While critics of government schooling might say the targets of a recent mass exorcism should have been the teachers and administrators, the subjects were the students. And the reactions were profound, ranging from screaming to crying to laughter to fainting and even to writhing on the floor — and to incredulity from the media.
The scene was the town of Gryfice in northwestern Poland, where 1,000 youngsters from area schools attended a three-day camp designed to help “young people explore God and devote themselves to spiritual renewal through prayer,” as the Mirror reports. And one of those prayers, in particular, is raising secular eyebrows.
The Mirror quotes a “shocked” mother who said of the priest overseeing the event, 37-year-old Tomas Wieczorek, “On the first day he took a few of the children on stage and placed his hand on their foreheads one by one and started repeating ‘Holy Spirit, come. Holy Spirit, come.’ Some of the children fainted while others started crying."
The extreme reactions, which again included screaming and writhing as well, caused some students to seek to aid their classmates. Father Wieczorek stopped them, however, saying “God is entering their souls and banishing the Devil.”
This apparently shocked the Mirror, which wrote that “instead of singing songs and praying” the priest “was more interested in exorcising their demons and replacing them with God.”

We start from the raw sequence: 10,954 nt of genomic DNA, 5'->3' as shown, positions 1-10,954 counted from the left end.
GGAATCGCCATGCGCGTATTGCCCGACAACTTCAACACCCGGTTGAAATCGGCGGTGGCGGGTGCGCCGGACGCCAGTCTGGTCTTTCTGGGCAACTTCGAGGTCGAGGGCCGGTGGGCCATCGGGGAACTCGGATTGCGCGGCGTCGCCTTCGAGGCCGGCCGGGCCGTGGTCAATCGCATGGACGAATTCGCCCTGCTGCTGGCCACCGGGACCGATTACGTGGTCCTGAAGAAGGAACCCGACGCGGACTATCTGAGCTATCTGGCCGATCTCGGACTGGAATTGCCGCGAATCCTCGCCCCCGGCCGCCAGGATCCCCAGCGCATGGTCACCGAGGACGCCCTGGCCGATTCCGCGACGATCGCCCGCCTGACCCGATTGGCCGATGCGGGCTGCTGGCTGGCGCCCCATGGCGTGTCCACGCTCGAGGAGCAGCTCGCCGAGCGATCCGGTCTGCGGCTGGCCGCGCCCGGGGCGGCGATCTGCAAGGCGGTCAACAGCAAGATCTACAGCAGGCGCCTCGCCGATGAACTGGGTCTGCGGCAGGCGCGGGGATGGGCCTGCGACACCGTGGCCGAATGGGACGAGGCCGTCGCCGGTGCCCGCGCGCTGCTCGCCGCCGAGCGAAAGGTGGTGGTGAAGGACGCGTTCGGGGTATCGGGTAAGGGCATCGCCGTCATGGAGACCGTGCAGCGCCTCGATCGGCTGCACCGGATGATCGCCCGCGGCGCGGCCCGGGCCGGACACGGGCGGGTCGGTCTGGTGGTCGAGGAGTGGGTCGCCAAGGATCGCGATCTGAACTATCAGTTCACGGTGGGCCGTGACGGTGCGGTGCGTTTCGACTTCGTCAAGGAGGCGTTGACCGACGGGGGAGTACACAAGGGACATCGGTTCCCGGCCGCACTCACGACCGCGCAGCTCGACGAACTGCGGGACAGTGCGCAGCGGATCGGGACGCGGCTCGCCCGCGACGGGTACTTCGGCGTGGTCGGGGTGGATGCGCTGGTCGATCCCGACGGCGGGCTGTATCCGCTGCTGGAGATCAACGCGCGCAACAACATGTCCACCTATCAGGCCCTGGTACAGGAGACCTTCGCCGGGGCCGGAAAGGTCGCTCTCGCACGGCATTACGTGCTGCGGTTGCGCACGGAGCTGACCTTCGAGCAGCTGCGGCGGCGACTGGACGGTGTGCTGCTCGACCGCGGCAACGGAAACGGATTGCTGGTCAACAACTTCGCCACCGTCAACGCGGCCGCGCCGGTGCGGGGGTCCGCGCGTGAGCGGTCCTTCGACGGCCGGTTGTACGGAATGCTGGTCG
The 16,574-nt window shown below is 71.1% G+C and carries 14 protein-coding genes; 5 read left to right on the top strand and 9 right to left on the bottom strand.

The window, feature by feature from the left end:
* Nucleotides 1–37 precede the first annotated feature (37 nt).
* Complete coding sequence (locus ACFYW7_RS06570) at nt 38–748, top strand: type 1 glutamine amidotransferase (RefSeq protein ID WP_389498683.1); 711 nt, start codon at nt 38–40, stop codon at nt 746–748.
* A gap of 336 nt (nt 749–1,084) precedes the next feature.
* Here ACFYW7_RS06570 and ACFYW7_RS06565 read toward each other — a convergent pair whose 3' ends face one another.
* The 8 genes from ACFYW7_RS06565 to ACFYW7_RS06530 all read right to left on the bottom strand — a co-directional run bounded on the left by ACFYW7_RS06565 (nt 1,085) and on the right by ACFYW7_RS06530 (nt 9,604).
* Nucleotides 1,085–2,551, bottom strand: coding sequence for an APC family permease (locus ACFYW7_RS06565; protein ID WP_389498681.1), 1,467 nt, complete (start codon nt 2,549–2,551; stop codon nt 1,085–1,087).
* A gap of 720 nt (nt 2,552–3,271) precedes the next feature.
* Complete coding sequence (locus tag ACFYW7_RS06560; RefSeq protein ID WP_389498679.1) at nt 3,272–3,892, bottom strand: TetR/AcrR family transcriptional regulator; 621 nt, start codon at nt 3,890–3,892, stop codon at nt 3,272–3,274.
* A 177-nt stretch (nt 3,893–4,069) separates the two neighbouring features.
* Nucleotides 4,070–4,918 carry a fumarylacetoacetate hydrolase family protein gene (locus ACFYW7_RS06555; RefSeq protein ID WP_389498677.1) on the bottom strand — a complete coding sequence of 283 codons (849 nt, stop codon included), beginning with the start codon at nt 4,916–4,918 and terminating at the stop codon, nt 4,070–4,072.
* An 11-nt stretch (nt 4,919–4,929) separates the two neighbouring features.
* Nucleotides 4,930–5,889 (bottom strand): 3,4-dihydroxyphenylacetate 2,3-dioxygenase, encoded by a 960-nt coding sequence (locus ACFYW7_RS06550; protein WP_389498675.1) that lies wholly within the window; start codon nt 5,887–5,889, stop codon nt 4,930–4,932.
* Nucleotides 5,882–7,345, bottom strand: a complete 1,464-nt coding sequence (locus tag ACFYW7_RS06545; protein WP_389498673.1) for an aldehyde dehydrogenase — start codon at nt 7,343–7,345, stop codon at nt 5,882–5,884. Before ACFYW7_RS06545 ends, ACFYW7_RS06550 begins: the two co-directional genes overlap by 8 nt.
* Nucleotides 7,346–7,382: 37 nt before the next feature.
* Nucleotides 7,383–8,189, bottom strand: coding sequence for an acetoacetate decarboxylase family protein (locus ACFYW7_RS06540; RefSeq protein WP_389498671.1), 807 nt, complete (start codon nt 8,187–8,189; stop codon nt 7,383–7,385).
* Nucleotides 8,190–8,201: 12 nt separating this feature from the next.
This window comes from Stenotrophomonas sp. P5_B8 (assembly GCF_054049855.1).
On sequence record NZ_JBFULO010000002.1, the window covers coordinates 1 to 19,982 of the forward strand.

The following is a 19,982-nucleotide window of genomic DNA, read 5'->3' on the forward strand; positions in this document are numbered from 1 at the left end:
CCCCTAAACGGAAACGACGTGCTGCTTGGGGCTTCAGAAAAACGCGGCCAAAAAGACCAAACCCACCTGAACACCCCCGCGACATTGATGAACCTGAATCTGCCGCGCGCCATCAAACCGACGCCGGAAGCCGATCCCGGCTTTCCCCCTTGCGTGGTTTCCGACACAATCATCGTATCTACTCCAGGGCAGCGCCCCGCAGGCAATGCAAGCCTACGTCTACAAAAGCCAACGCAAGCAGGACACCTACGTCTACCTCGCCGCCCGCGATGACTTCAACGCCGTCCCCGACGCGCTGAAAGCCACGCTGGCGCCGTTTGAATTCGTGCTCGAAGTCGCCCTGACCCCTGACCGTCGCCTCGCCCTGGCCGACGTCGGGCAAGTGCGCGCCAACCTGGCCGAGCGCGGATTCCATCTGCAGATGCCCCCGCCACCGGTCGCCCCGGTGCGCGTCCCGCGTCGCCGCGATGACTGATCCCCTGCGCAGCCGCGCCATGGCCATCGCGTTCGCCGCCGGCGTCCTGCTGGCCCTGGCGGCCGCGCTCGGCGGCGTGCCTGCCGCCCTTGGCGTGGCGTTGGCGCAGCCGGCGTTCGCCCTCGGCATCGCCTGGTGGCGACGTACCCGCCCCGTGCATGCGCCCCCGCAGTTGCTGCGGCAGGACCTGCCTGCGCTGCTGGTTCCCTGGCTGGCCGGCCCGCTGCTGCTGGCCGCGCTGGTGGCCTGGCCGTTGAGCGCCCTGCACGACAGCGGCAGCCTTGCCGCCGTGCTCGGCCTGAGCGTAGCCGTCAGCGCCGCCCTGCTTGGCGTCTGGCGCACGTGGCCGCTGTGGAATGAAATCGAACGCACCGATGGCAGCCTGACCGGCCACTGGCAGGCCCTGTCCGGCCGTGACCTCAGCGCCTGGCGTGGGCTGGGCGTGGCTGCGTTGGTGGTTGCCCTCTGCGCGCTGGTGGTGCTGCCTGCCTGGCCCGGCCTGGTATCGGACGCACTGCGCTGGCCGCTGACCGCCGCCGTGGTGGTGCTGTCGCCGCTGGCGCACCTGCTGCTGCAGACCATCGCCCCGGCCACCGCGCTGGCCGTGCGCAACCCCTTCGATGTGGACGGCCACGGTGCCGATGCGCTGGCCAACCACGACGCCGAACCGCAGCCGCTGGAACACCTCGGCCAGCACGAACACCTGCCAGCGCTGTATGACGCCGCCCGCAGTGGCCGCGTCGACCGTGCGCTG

And the problem is ...?
It’s hard to know if the bigger story here is the exorcism or the media’s reaction to it. In its subtitle, the Mirror implied that the students were victims of a bait-and-switch, writing they “were attending what they thought was a religious camp.” Apparently, the secular paper finds it unfathomable that a religious camp would actually be, well, religious. It even quotes a school psychologist named Halina Wysocka as saying, “The methods presented were similar to those in religious sects.”
This is a false notion of fringe notions. The fact is that Catholic teaching — and that of Christianity in general — has always held that the spirit world exists, that it includes dark angels, that they can “inhabit” or even possess man, and that they can be cast out. Jesus himself is recorded as doing so in the Bible.